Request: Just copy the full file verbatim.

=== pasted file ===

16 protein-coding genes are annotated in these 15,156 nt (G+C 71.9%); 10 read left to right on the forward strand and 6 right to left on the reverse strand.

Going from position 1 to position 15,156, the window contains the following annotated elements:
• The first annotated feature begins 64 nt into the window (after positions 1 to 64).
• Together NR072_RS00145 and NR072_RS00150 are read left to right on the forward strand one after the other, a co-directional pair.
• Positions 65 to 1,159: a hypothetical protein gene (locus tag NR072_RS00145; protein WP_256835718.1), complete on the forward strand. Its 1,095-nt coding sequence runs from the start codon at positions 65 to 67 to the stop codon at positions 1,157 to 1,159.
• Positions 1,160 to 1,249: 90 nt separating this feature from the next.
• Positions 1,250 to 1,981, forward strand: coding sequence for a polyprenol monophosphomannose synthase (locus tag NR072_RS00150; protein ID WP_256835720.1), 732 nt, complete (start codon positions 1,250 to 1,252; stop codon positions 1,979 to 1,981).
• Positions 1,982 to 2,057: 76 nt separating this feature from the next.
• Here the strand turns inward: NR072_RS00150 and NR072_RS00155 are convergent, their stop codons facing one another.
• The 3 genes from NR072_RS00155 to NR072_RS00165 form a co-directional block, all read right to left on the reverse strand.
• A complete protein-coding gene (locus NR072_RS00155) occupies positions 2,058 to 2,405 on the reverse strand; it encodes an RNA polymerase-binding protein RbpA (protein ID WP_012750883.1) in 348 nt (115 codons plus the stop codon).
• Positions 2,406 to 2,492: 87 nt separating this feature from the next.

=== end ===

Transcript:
16 protein-coding genes are annotated in these 15,156 nt (G+C 71.9%); 10 read left to right on the forward strand and 6 right to left on the reverse strand.

Going from position 1 to position 15,156, the window contains the following annotated elements:
• The first annotated feature begins 64 nt into the window (after positions 1 to 64).
• Together NR072_RS00145 and NR072_RS00150 are read left to right on the forward strand one after the other, a co-directional pair.
• Positions 65 to 1,159: a hypothetical protein gene (locus tag NR072_RS00145; protein WP_256835718.1), complete on the forward strand. Its 1,095-nt coding sequence runs from the start codon at positions 65 to 67 to the stop codon at positions 1,157 to 1,159.
• Positions 1,160 to 1,249: 90 nt separating this feature from the next.
• Positions 1,250 to 1,981, forward strand: coding sequence for a polyprenol monophosphomannose synthase (locus tag NR072_RS00150; protein ID WP_256835720.1), 732 nt, complete (start codon positions 1,250 to 1,252; stop codon positions 1,979 to 1,981).
• Positions 1,982 to 2,057: 76 nt separating this feature from the next.
• Here the strand turns inward: NR072_RS00150 and NR072_RS00155 are convergent, their stop codons facing one another.
• The 3 genes from NR072_RS00155 to NR072_RS00165 form a co-directional block, all read right to left on the reverse strand.
• A complete protein-coding gene (locus NR072_RS00155) occupies positions 2,058 to 2,405 on the reverse strand; it encodes an RNA polymerase-binding protein RbpA (protein ID WP_012750883.1) in 348 nt (115 codons plus the stop codon).
• Positions 2,406 to 2,492: 87 nt separating this feature from the next.